If you’re itching to take a walk on the wild side, look no further than your own backyard, for that’s where you’ll find the fascinating world of birding.
It’s spring, so birds are coming back from their winter vacations down south and are eager to return to start a new family.
The Roaring Fork Valley is a mecca for bird watchers. From tiny chickadees to magnificent bald eagles, your avian neighbors are drawn to the many of the same things people are: mountains, rivers, high desert, red rock cliffs, deep gorges, lakes, high tundra above treeline and thick forests.
All these can total eleven different life zones, each rich with a variety of birds to observe.
Roaring Fork Audubon Society board member and conservation chair Mark Fuller, explained the best ways of attracting birds.
“Put out bird feeders — most species enjoy black oil sunflower seeds — in protected areas safe from squirrels, cats, large birds and other threatening critters,” he said.
Birdfeederhub.com gives tips for backyard birding with a specific page on how to get started feeding wild birds.
Fuller recommended planting shrubs like serviceberry, chokecherry. crab apple trees and sunflowers. He also encouraged the recipe for hummingbird food: four cups water and one cup sugar.
Many species enjoy chomping on insects, mulch and leaves. Flowers with nectar also draw insects, which will keep the birds happy with full bellies.
“Please,” Fuller stressed, “Don’t forget water, year-round if possible. A shallow pan or plate will work just fine.”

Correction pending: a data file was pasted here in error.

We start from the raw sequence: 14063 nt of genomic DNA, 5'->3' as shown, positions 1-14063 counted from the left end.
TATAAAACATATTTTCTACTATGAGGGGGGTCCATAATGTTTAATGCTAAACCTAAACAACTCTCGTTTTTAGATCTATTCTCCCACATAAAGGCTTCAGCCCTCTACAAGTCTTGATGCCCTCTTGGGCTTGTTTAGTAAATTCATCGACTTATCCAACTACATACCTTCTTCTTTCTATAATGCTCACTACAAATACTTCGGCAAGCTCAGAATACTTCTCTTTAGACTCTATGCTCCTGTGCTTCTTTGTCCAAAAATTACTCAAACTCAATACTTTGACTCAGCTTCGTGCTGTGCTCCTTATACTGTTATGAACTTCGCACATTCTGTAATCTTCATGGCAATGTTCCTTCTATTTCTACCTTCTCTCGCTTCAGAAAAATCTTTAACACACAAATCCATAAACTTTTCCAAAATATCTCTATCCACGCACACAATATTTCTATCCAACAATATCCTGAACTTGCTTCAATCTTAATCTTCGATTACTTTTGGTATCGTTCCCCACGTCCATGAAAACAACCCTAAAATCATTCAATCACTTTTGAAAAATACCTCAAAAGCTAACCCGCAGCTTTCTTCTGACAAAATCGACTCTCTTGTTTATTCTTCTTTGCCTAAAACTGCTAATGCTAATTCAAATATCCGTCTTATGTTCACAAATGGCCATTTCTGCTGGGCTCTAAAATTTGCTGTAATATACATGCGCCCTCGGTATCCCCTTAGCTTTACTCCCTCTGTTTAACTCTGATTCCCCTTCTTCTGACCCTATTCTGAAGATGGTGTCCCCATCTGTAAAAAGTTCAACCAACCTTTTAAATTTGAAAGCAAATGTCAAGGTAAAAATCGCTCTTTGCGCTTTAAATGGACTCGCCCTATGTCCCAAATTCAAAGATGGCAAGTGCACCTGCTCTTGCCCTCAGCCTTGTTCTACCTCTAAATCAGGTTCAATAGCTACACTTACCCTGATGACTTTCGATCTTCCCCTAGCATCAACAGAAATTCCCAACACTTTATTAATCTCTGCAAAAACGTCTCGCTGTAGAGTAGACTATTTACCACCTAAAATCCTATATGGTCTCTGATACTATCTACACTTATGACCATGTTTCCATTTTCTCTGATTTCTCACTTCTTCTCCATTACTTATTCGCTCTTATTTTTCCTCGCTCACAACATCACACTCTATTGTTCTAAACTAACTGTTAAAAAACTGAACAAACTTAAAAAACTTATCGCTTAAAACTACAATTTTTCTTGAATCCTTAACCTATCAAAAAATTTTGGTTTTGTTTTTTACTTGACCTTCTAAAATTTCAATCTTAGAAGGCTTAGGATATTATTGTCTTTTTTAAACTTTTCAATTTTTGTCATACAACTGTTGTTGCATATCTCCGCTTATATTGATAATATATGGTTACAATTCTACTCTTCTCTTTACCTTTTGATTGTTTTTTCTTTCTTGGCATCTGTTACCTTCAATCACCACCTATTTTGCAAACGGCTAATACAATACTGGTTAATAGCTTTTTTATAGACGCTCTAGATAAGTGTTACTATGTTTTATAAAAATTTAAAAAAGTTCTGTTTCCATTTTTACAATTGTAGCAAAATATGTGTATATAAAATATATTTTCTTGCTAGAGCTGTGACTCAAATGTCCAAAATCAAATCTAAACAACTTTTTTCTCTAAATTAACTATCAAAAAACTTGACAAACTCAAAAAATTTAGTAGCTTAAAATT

He added a heated birth bath would be terrific.
The society is helping catalog bird species especially during spring and fall migration, winter residence and summer breeding. After recording the type, numbers, time, date, altitude and locations, the society encourages people to send their observations to email@example.com as part of this citizen science project.
Allison Holloran, regional executive director and a national vice president for the Audubon Society, recommended the tools a birder needs. She said a normal pair of binoculars (nothing too expensive), a good bird guide and a notebook are all someone needs for basic watching and recording.
Other options include a closeup scope and a camera.
The online site ebird.com, managed by Cornell Lab of Ornithology, also tracks sightings around the country and the world. Ebird also provides a wealth of interactive information and other resources.
Which birds are you most likely to see here? The list is long and includes over 500 different species in Colorado.
Colorado Field Ornithologists at cobirds.org posts about Garfield County birds specifically. These include bald and golden eagles, black bird, red winged blackbird, black tern, bluebird, canada geese, crane, crow and raven, falcon, hawk, heron, house wren, hummingbird, mallard duck, mourning dove, owl, sage grouse, swan, great blue heron, wild turkey, turkey vulture, owl, robin, sage grouse and many more.
The American Birding Association (ABA) has published the ABA Code of Birding Ethics, starting with always bird and report with honesty and integrity. Respect the interests, rights and skill levels of fellow birders, as well as people participating in other outdoor activities. Freely share your knowledge and experience and be especially helpful to beginning birders.
Additionally, avoid stressing birds and their nests or exposing them to danger and minimize habitat disturbance.
With the skyrocketing interest in birding you may want to take a look at local groups organizing birding field trips (many have been cancelled for 2020).
To help set up your own group outing when the pandemic subsides, check out “Bird Watching for Dummies.” But remember that if you’re not sure what experience your friends have, assume they are all beginners.
As Peter Dunne, author of many birding books, said,“The difference between a beginning birder and an experienced one is that beginning birders have misidentified a few birds. Experienced birders have misidentified thousands.”